Gothenburg blast: Police identify suspect with ‘no link to criminal gangs’

Police have confirmed that they have identified a suspect for the blast in Gothenburg earlier this week, which forced around 200 people to evacuate their homes and seriously injured four.

The area around the Gothenburg building hit by the blast cordoned off by police
The area around the building hit by the blast cordoned off by police. Photo: Björn Larsson Rosvall/TT

The detonation occurred shortly before 5am on Tuesday morning, and 16 people were treated in hospital as a result, while residents have not been able to return to their homes.

Police have now issued a warrant for the arrest of a suspect for devastation endangering the public on probable cause (the higher degree of suspicion under Swedish law). The warrant was issued in the suspect’s absence and police have not yet located the person.

“In light of what is known in the investigation, we can say that there is no connection to gang crime,” regional police chief Klas Johansson told a press conference.

He added that the technical investigation had been delayed due to the conditions at the site of the detonation, which made it too difficult for technicians to enter.

Police did not go into any details at the press conference about who the suspect was or what the likely motive behind the act was, but Johansson said: “It is of course very important that we get hold of this person as soon as possible.” Swedish media including SVT Väst cited anonymous sources that said the suspect was a 55-year-old man.

Local newspaper Göteborgs-Posten reports that the Swedish Enforcement Agency had planned to carry out an eviction at the address on Tuesday, which may be linked to the blast.

Police had said on Tuesday that the blast was unlikely to be due to natural causes.

Up until September 15th this year, Swedish police had recorded 60 explosions classified as ‘endangerment of the public’. Many of these blasts are thought to be linked to criminal gang conflicts, but the crime has a relatively low clearance rate meaning the motive and suspects cannot always be identified.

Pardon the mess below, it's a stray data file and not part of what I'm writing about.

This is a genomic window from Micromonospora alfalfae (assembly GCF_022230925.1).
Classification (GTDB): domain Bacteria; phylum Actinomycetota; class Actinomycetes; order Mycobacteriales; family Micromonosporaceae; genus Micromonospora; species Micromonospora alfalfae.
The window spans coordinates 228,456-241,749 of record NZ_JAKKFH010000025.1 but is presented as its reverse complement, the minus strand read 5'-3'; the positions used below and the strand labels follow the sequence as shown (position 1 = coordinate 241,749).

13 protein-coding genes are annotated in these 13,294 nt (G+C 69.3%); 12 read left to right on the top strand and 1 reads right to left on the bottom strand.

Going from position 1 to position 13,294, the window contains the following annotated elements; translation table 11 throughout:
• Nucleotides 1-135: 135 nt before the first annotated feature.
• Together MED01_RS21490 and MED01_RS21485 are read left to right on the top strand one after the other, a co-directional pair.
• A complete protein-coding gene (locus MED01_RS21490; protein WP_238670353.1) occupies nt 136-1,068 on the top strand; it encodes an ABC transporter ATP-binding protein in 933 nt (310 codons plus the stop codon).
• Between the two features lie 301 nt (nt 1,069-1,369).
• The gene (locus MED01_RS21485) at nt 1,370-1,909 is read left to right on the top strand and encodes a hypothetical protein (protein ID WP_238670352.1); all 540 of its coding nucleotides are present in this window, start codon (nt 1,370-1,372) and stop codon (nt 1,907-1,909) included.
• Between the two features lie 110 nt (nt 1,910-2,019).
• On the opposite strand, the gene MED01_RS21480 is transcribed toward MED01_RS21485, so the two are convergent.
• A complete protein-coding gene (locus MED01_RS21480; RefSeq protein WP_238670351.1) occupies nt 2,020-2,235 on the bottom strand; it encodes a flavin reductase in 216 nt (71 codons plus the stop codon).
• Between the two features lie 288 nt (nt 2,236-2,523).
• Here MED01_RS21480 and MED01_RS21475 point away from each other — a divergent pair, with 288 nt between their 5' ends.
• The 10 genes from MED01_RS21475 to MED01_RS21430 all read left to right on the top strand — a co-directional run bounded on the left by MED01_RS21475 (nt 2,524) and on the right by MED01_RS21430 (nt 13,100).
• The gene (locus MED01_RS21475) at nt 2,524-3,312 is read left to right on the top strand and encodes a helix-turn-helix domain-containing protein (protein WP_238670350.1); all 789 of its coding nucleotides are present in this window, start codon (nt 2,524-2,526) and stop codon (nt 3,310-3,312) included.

Member comments

  1. So just another regular, ordinary, nameless Swede gathering explosives in his apartment and blowing up buildings before being evicted by police? Makes sense. Total sense. I mean doesn’t everyone in Sweden collect up explosives these days? It’s all the rage, so to speak. Totally normal. Nothing to see here. Move on and ignore the rubble.

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Police investigating possible European link to Stockholm acid burglaries

Swedish police are investigating if an outbreak of burglaries in Stockholm, where criminals melted locks using nitric acid, has connections to similar crimes elsewhere in Europe.

Police investigating possible European link to Stockholm acid burglaries

Since May 20th, Stockholm police have registered 49 burglaries using acid to melt locks, police spokesman Ola Österling told AFP.

“Then there is likely a number of unrecorded cases. We are waiting for tenants, mainly in central Stockholm, to return from their holidays,” Österling said.

He added that there were no suspects and prior to these cases there was “not a single one in all of Sweden that we are aware of.”

Several forced locks had been analysed and forensic investigators had been able to confirm that nitric acid, a colourless corrosive liquid, had been used.

In an interview with public broadcaster SVT, Monica Krüger of the country’s border police said that criminals “introduce nitric acid… into the cylindrical lock and this acid causes the metal to corrode, which makes it possible to force the lock.”

Although the method used does not make any noise, the acid gives off a strong odour that spreads throughout the stairwell.

Over the past two years, similar burglaries have been reported in Germany, France, Belgium, Austria and Portugal.

“In one of those cases there was a foreign gang that had entered the country, carried out a number of burglaries and then left,” Österling said, adding that Swedish authorities were co-operating with other European police agencies and Europol.

In August 2023, five Georgian citizens were charged in France over a dozen burglaries using acid, also during the summer.